An easy scramble up the northernmost peak in the Glasgow massif. Gives great views of Nihahi Ridge and the scrambling route up Mount Remus.
Start at Little Elbow Recreation Area, preferably from the parking area near the suspension bridge. Cross the suspension bridge over the Little Elbow, then immediately turn right onto the equestrian trail shortcut. Keep right and down to the flats alongside the river. Follow Little Elbow equestrian trail to Glasgow Creek. From here there are two ways of getting onto the bottom of the northeast ridge. Either cross Glasgow Creek on the “bridge”, then not too far along the trail start heading up left in the forest. Or, and this is what we did, take the usual route into Glasgow Creek (see previous write-up) and on reaching the dry valley above all the springs and soggy ground head right into the forest. As we hoped, the forest was fairly open on this aspect and the going easy. Where the terrain steepened up, we veered right and intersected a trail on the ridge. This was intriguing! Had the trail just developed on the defined part of the ridge, as trails are wont to do, or did it extend all the way down to wherever? We resolved to return the same way and follow it down. This never happened, so if anyone can shed any light on where this trail ends up/starts, please reply to this blog.
The trail continued up the ridge, often at the edge of cliffs. At the base of a rocky tower, the main trail went left and circled around the crags on the left (south slope). It was a bit vague on open ground where it climbed back up to the ridge beyond the tower. In trees it was again clear, soon taking to a swath of grass and scree to the right of the forest edge. Last trees marked End of Trail, from now on there were just signs here and there of people passing.
The open ridge was interesting. First off we climbed over a top circled by crags. Going up, found a very convenient ledge heading left. Going down, we (like others) descended rubble on the left side in preference to the scramble off the end. Then ascended a tapering grass/scree ridge, the kind that usually ends in a drop-off. It, too, ended in a drop-off , but luckily, there’s a very convenient descent gully with all the loose rocks kicked out of it. Straightaway the ridge rose like a roller coaster track, then promenaded along to another drop-off. Getting off was easy via a wide ledge with jugholds. All that remained was to plod up scree to the summit. A lower grassy top to the right made a better R & R spot. Just watch out for wolf spiders after your lunch.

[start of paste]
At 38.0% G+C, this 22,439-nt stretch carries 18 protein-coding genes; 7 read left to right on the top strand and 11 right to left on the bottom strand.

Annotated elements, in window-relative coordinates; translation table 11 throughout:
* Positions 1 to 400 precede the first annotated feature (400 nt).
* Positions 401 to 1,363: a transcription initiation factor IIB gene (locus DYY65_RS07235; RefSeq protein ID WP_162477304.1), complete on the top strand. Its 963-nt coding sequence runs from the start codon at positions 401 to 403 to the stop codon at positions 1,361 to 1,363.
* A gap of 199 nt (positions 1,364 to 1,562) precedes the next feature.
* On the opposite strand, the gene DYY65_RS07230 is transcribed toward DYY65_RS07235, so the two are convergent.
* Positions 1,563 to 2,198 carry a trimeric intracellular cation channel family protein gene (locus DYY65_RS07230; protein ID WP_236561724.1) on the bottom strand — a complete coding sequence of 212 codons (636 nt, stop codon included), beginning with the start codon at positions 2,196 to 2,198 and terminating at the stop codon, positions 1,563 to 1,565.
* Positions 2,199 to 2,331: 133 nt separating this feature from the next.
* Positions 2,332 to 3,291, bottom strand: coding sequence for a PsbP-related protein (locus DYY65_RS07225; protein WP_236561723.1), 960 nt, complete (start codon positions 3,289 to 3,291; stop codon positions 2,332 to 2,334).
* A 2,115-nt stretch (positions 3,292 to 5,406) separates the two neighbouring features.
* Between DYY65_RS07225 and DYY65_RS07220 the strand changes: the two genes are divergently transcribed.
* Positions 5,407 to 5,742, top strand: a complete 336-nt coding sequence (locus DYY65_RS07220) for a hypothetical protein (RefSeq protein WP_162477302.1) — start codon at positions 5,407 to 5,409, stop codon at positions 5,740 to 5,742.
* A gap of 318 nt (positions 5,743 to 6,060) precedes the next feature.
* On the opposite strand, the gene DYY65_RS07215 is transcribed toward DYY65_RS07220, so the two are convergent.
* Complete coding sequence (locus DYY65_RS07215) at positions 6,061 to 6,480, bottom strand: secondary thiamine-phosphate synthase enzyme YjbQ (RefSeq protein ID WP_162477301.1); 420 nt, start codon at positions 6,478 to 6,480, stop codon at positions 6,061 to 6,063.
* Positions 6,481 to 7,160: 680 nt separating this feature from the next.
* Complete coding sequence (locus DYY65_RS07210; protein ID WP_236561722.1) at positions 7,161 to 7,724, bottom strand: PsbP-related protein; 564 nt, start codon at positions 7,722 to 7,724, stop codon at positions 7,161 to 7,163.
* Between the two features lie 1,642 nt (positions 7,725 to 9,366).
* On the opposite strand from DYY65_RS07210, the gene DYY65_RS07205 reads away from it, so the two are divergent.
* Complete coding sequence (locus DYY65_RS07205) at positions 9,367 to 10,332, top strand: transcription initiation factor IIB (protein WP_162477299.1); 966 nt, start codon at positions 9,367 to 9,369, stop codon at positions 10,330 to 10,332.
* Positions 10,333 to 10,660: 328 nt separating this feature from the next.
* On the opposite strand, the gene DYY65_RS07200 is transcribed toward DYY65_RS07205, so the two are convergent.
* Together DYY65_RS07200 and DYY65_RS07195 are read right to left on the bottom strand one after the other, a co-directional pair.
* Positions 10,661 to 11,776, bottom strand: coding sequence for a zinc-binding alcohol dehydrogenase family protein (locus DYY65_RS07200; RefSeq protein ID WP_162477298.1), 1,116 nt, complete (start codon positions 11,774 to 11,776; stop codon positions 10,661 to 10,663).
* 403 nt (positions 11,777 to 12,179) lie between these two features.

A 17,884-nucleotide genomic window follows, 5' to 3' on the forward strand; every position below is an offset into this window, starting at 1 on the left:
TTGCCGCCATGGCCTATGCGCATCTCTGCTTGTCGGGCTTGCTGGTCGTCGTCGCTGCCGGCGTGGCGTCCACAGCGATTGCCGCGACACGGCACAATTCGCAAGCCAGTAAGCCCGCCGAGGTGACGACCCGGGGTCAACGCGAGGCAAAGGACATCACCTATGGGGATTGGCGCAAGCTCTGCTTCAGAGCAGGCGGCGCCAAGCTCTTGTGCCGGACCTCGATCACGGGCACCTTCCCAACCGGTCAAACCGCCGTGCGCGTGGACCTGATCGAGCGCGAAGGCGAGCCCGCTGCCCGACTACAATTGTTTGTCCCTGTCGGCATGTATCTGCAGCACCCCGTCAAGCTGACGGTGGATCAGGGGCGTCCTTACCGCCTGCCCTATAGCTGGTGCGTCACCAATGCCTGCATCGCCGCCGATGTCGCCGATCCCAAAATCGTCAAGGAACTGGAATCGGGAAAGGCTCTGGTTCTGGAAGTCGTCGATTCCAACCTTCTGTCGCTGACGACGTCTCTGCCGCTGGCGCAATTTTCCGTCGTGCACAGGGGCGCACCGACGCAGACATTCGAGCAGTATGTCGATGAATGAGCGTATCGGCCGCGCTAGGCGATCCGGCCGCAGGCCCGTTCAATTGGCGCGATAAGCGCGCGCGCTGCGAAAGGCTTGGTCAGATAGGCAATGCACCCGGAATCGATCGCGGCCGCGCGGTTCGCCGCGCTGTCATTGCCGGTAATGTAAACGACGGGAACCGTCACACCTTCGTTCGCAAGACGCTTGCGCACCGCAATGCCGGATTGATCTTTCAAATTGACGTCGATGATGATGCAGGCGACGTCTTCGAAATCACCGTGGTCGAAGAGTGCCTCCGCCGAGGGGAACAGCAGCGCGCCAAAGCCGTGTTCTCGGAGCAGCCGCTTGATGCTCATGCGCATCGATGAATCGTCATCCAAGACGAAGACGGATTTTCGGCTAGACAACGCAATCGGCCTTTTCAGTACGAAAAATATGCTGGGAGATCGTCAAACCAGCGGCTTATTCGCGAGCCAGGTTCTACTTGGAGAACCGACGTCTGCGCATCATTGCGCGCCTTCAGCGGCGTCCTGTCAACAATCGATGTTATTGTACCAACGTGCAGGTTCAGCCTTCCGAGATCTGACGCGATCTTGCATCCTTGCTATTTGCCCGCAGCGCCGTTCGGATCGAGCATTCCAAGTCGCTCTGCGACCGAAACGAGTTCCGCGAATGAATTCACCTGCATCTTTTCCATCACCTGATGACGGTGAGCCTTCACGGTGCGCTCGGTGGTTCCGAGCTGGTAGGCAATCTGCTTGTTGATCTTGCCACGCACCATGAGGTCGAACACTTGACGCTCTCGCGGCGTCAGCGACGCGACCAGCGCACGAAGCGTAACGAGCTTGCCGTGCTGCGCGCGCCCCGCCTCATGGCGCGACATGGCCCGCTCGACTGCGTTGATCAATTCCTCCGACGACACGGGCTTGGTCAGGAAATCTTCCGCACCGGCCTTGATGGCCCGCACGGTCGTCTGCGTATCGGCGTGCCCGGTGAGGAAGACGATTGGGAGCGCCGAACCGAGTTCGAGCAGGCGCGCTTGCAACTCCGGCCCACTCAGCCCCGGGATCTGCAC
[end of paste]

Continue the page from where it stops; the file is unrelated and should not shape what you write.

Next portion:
Our next idea, to go and look at the connecting ridge to Peak 461258, came undone when the ridge top became knife edge and the prospect of scrambling down steep loose rubble on the left side was deemed “unappealing.” “Doesn’t appeal to me, does it appeal to you?” “No.” However, we WERE close enough to look at that intriguing bite out of the ridge and ascertain that while the ridge at this point is hanging in there on a thread (the rest having collapsed), it is certainly wide enough to cross without having to look down the cliff on the west side.
By this time black clouds were gathering and the wind gusting. We traversed across to our ascent ridge, at a streak of trees and vegetation descending into the valley head between the two peaks and had a confab. Despite the threatening weather, Tony was all for returning the same way. I was now wondering about the valley. I knew what the ridge was like. Would the valley have water? Would there be a good trail? As it happened there was neither, but the going was reasonable on grass under the trees.
ps. You get a really good view of this ridge from Nihahi Ridge and from Nihahi Creek trail at the viewpoint above the canyon.